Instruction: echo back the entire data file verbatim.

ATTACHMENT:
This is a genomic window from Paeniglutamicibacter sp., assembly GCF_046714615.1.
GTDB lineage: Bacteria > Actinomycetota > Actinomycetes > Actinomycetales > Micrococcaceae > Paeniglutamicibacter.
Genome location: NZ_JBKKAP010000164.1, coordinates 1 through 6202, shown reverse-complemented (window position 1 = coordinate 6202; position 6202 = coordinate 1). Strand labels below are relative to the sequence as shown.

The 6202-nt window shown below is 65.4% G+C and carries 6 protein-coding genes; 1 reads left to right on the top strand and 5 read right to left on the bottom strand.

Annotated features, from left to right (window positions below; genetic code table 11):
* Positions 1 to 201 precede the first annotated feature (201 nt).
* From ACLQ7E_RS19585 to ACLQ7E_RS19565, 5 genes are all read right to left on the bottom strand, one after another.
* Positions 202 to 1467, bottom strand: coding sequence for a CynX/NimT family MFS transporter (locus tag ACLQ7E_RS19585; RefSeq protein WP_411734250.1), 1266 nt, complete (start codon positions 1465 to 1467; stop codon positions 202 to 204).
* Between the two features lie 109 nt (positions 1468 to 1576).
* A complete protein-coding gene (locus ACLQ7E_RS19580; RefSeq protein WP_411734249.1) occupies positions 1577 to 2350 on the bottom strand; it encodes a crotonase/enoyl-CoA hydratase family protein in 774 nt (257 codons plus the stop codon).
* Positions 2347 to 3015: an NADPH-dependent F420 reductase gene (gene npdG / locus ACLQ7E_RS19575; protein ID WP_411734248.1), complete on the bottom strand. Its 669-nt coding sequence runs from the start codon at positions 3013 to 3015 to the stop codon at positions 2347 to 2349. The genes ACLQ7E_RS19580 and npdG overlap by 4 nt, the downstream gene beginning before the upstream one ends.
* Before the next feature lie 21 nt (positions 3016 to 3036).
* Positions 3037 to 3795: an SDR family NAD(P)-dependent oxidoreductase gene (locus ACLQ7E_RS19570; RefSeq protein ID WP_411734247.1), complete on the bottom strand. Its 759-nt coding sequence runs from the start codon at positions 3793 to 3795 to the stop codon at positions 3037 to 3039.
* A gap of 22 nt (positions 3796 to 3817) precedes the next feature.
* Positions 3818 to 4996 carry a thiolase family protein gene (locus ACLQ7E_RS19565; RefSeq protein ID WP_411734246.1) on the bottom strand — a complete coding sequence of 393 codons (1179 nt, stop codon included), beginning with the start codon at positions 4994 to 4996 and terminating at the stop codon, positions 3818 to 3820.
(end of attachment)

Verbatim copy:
This is a genomic window from Paeniglutamicibacter sp., assembly GCF_046714615.1.
GTDB lineage: Bacteria > Actinomycetota > Actinomycetes > Actinomycetales > Micrococcaceae > Paeniglutamicibacter.
Genome location: NZ_JBKKAP010000164.1, coordinates 1 through 6202, shown reverse-complemented (window position 1 = coordinate 6202; position 6202 = coordinate 1). Strand labels below are relative to the sequence as shown.

The 6202-nt window shown below is 65.4% G+C and carries 6 protein-coding genes; 1 reads left to right on the top strand and 5 read right to left on the bottom strand.

Annotated features, from left to right (window positions below; genetic code table 11):
* Positions 1 to 201 precede the first annotated feature (201 nt).
* From ACLQ7E_RS19585 to ACLQ7E_RS19565, 5 genes are all read right to left on the bottom strand, one after another.
* Positions 202 to 1467, bottom strand: coding sequence for a CynX/NimT family MFS transporter (locus tag ACLQ7E_RS19585; RefSeq protein WP_411734250.1), 1266 nt, complete (start codon positions 1465 to 1467; stop codon positions 202 to 204).
* Between the two features lie 109 nt (positions 1468 to 1576).
* A complete protein-coding gene (locus ACLQ7E_RS19580; RefSeq protein WP_411734249.1) occupies positions 1577 to 2350 on the bottom strand; it encodes a crotonase/enoyl-CoA hydratase family protein in 774 nt (257 codons plus the stop codon).
* Positions 2347 to 3015: an NADPH-dependent F420 reductase gene (gene npdG / locus ACLQ7E_RS19575; protein ID WP_411734248.1), complete on the bottom strand. Its 669-nt coding sequence runs from the start codon at positions 3013 to 3015 to the stop codon at positions 2347 to 2349. The genes ACLQ7E_RS19580 and npdG overlap by 4 nt, the downstream gene beginning before the upstream one ends.
* Before the next feature lie 21 nt (positions 3016 to 3036).
* Positions 3037 to 3795: an SDR family NAD(P)-dependent oxidoreductase gene (locus ACLQ7E_RS19570; RefSeq protein ID WP_411734247.1), complete on the bottom strand. Its 759-nt coding sequence runs from the start codon at positions 3793 to 3795 to the stop codon at positions 3037 to 3039.
* A gap of 22 nt (positions 3796 to 3817) precedes the next feature.
* Positions 3818 to 4996 carry a thiolase family protein gene (locus ACLQ7E_RS19565; RefSeq protein ID WP_411734246.1) on the bottom strand — a complete coding sequence of 393 codons (1179 nt, stop codon included), beginning with the start codon at positions 4994 to 4996 and terminating at the stop codon, positions 3818 to 3820.